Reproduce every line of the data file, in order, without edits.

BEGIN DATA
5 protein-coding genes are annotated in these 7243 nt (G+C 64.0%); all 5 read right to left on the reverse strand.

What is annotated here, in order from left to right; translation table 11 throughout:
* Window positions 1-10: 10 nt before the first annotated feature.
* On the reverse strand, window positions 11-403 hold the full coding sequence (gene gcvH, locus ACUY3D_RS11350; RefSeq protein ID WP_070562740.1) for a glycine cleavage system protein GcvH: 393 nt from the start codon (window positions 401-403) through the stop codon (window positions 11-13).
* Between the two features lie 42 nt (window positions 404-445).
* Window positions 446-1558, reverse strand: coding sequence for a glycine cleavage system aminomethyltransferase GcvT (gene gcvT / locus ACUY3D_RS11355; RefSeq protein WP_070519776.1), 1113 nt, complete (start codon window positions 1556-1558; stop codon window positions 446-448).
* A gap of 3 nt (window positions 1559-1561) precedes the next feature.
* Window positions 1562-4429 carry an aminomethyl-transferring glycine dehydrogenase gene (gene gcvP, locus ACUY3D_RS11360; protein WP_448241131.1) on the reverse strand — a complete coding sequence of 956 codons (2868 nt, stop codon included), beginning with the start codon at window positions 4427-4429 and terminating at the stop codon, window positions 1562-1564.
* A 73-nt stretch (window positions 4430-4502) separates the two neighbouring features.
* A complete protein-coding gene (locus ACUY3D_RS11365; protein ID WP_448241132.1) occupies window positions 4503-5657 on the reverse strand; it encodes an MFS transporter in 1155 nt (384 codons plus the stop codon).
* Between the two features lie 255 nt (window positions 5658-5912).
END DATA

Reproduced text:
5 protein-coding genes are annotated in these 7243 nt (G+C 64.0%); all 5 read right to left on the reverse strand.

What is annotated here, in order from left to right; translation table 11 throughout:
* Window positions 1-10: 10 nt before the first annotated feature.
* On the reverse strand, window positions 11-403 hold the full coding sequence (gene gcvH, locus ACUY3D_RS11350; RefSeq protein ID WP_070562740.1) for a glycine cleavage system protein GcvH: 393 nt from the start codon (window positions 401-403) through the stop codon (window positions 11-13).
* Between the two features lie 42 nt (window positions 404-445).
* Window positions 446-1558, reverse strand: coding sequence for a glycine cleavage system aminomethyltransferase GcvT (gene gcvT / locus ACUY3D_RS11355; RefSeq protein WP_070519776.1), 1113 nt, complete (start codon window positions 1556-1558; stop codon window positions 446-448).
* A gap of 3 nt (window positions 1559-1561) precedes the next feature.
* Window positions 1562-4429 carry an aminomethyl-transferring glycine dehydrogenase gene (gene gcvP, locus ACUY3D_RS11360; protein WP_448241131.1) on the reverse strand — a complete coding sequence of 956 codons (2868 nt, stop codon included), beginning with the start codon at window positions 4427-4429 and terminating at the stop codon, window positions 1562-1564.
* A 73-nt stretch (window positions 4430-4502) separates the two neighbouring features.
* A complete protein-coding gene (locus ACUY3D_RS11365; protein ID WP_448241132.1) occupies window positions 4503-5657 on the reverse strand; it encodes an MFS transporter in 1155 nt (384 codons plus the stop codon).
* Between the two features lie 255 nt (window positions 5658-5912).